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Current Trends in Psychiatric Education Among Obstetrics and Gynecology Residency Programs

  • Abigail H. GarbarinoEmail author
  • Jaden R. Kohn
  • John H. Coverdale
  • Charles C. Kilpatrick
In Brief Report

Abstract

Objective

This study sought to evaluate the status of psychiatric education in Ob/Gyn residencies.

Methods

A 17-item anonymous questionnaire was sent to program directors of 239 Ob/Gyn US residencies. Data analysis was performed using STATA 14.2.

Results

Ninety-five programs participated (40%), including partial responses. The majority of Ob/Gyn programs offered didactics in psychiatric topics (84%), with most of the sessions provided by Ob/Gyn faculty. Programs that reported didactics led by psychiatric faculty (57.9%) were more likely to have a higher number of mental health didactics in total. Fewer than half of programs covered intimate partner violence (47%), non-obstetric depression (44%), anxiety (43%), medication management (30%), eating disorders (26%), human trafficking (20%), or PTSD (11%). Elective rotations involving mental health were offered by 20% of programs. Barriers to psychiatric training were lack of integration between Ob/Gyn and psychiatry (46%), ACGME surgical requirements (42%), and lack of knowledgeable instructors (38%). Most program directors (81%) disagreed that residents are fully equipped to identify psychiatric needs in patients.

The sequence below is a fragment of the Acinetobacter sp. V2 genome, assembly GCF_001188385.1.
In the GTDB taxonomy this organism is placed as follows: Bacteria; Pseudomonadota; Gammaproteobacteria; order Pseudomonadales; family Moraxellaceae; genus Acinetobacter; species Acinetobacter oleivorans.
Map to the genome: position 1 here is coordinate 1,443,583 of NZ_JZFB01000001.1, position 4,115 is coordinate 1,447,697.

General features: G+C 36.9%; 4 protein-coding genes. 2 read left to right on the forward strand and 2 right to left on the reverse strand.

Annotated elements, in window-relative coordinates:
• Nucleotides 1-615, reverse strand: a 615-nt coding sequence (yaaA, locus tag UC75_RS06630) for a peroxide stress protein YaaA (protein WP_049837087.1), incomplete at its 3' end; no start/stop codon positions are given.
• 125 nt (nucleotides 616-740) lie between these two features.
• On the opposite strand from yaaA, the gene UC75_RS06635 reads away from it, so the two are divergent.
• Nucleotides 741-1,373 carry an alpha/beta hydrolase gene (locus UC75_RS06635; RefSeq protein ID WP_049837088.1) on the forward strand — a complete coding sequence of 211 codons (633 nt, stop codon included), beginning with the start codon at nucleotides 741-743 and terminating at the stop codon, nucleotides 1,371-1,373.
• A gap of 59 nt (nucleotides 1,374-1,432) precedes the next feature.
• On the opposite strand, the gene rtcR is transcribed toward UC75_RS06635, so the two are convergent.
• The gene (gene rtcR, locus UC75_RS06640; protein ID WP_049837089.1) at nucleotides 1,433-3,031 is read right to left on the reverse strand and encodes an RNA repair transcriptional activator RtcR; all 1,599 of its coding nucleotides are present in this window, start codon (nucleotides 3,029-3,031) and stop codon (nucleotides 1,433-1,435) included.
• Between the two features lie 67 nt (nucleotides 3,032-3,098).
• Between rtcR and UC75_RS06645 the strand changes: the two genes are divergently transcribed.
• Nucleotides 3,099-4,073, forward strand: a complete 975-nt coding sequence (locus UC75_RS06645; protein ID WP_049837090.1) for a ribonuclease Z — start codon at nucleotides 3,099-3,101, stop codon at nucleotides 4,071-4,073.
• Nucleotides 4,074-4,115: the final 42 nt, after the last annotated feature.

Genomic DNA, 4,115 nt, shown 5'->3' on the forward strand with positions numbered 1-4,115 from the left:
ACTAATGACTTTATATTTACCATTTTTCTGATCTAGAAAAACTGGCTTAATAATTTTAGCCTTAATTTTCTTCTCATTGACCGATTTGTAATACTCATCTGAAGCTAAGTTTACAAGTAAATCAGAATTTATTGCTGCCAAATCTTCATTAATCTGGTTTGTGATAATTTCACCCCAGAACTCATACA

Conclusion

Lack of integration between Ob/Gyn and psychiatry was the most cited barrier to effective psychiatric education of Ob/Gyn residents, highlighting the importance of increased partnership between the two fields. Didactic instruction decreased compared to 2001, and considerable gaps still remain. Most program directors perceive that residents are not equipped to identify patients’ psychiatric needs.

Keywords

Education, medical, graduate Obstetrics and gynecology Psychiatry Curriculum—interdisciplinary studies Surveys and questionnaires 

Notes

Acknowledgments

The authors would like to acknowledge Dr. Uma Ramamurthy, Vivek Ramanathan, Xingquan Lu, and the entire Dan L. Duncan Institute for Clinical and Translational Research for generously donating their time to create and administer the survey. These individuals are employed by our institution and were provided no additional compensation for their work.

Funding Source

There was no funding that supported this study.

Compliance with Ethical Standards

Ethical approval for this study was granted by the Institutional Review Board (protocol H-40300). Informed consent was implied by completion of the questionnaire.

Disclosure

On behalf of all authors, the corresponding author states that there is no conflict of interest.

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Copyright information

© Academic Psychiatry 2019

Authors and Affiliations

  1. 1.Baylor College of MedicineHoustonUSA

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